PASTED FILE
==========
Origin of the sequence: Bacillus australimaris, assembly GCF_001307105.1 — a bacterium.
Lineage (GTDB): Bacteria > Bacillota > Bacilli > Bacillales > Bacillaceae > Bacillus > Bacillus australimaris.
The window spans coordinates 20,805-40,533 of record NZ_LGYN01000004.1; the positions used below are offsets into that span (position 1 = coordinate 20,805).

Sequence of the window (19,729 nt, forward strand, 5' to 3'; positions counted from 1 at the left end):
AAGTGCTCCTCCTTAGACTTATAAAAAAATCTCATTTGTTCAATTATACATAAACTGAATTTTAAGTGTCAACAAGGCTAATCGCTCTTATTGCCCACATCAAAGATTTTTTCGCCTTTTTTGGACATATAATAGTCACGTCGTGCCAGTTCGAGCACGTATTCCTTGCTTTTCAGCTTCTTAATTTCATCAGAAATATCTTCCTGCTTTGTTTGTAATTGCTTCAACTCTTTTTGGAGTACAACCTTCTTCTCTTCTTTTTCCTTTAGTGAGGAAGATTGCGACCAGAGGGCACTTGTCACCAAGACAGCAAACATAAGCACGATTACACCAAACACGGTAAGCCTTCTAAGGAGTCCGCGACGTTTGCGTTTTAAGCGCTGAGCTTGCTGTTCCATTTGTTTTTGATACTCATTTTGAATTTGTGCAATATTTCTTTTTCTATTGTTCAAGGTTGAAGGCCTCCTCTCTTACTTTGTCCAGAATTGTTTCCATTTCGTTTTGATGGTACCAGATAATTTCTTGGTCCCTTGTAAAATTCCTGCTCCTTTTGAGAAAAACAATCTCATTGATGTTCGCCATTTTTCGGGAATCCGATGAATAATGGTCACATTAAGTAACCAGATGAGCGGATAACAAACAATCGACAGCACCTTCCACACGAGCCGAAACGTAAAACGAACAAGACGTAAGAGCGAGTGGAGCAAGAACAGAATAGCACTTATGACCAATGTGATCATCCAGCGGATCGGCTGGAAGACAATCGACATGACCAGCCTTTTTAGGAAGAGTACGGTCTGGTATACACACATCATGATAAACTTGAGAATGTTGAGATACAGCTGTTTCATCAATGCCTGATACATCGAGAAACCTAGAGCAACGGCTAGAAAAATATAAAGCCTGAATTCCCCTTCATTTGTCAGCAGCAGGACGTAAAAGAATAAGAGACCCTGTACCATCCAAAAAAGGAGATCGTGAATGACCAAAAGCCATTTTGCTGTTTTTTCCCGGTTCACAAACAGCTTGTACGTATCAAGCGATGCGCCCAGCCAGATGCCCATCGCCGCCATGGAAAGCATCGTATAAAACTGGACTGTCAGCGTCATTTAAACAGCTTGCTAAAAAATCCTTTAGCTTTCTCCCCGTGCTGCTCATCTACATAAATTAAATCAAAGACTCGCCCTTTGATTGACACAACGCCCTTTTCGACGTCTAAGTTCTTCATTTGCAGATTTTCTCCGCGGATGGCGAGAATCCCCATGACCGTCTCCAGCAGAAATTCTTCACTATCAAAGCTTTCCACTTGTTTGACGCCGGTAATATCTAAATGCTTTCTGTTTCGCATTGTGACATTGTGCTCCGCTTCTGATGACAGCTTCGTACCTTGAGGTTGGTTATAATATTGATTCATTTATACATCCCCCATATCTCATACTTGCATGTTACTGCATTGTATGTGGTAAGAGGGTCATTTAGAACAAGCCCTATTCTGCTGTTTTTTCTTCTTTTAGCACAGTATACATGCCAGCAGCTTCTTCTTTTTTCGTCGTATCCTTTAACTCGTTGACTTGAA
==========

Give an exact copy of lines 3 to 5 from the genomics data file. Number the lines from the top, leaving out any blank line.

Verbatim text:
The window spans coordinates 20,805-40,533 of record NZ_LGYN01000004.1; the positions used below are offsets into that span (position 1 = coordinate 20,805).

Sequence of the window (19,729 nt, forward strand, 5' to 3'; positions counted from 1 at the left end):
AAGTGCTCCTCCTTAGACTTATAAAAAAATCTCATTTGTTCAATTATACATAAACTGAATTTTAAGTGTCAACAAGGCTAATCGCTCTTATTGCCCACATCAAAGATTTTTTCGCCTTTTTTGGACATATAATAGTCACGTCGTGCCAGTTCGAGCACGTATTCCTTGCTTTTCAGCTTCTTAATTTCATCAGAAATATCTTCCTGCTTTGTTTGTAATTGCTTCAACTCTTTTTGGAGTACAACCTTCTTCTCTTCTTTTTCCTTTAGTGAGGAAGATTGCGACCAGAGGGCACTTGTCACCAAGACAGCAAACATAAGCACGATTACACCAAACACGGTAAGCCTTCTAAGGAGTCCGCGACGTTTGCGTTTTAAGCGCTGAGCTTGCTGTTCCATTTGTTTTTGATACTCATTTTGAATTTGTGCAATATTTCTTTTTCTATTGTTCAAGGTTGAAGGCCTCCTCTCTTACTTTGTCCAGAATTGTTTCCATTTCGTTTTGATGGTACCAGATAATTTCTTGGTCCCTTGTAAAATTCCTGCTCCTTTTGAGAAAAACAATCTCATTGATGTTCGCCATTTTTCGGGAATCCGATGAATAATGGTCACATTAAGTAACCAGATGAGCGGATAACAAACAATCGACAGCACCTTCCACACGAGCCGAAACGTAAAACGAACAAGACGTAAGAGCGAGTGGAGCAAGAACAGAATAGCACTTATGACCAATGTGATCATCCAGCGGATCGGCTGGAAGACAATCGACATGACCAGCCTTTTTAGGAAGAGTACGGTCTGGTATACACACATCATGATAAACTTGAGAATGTTGAGATACAGCTGTTTCATCAATGCCTGATACATCGAGAAACCTAGAGCAACGGCTAGAAAAATATAAAGCCTGAATTCCCCTTCATTTGTCAGCAGCAGGACGTAAAAGAATAAGAGACCCTGTACCATCCAAAAAAGGAGATCGTGAATGACCAAAAGCCATTTTGCTGTTTTTTCCCGGTTCACAAACAGCTTGTACGTATCAAGCGATGCGCCCAGCCAGATGCCCATCGCCGCCATGGAAAGCATCGTATAAAACTGGACTGTCAGCGTCATTTAAACAGCTTGCTAAAAAATCCTTTAGCTTTCTCCCCGTGCTGCTCATCTACATAAATTAAATCAAAGACTCGCCCTTTGATTGACACAACGCCCTTTTCGACGTCTAAGTTCTTCATTTGCAGATTTTCTCCGCGGATGGCGAGAATCCCCATGACCGTCTCCAGCAGAAATTCTTCACTATCAAAGCTTTCCACTTGTTTGACGCCGGTAATATCTAAATGCTTTCTGTTTCGCATTGTGACATTGTGCTCCGCTTCTGATGACAGCTTCGTACCTTGAGGTTGGTTATAATATTGATTCATTTATACATCCCCCATATCTCATACTTGCATGTTACTGCATTGTATGTGGTAAGAGGGTCATTTAGAACAAGCCCTATTCTGCTGTTTTTTCTTCTTTTAGCACAGTATACATGCCAGCAGCTTCTTCTTTTTTCGTCGTATCCTTTAACTCGTTGACTTGAA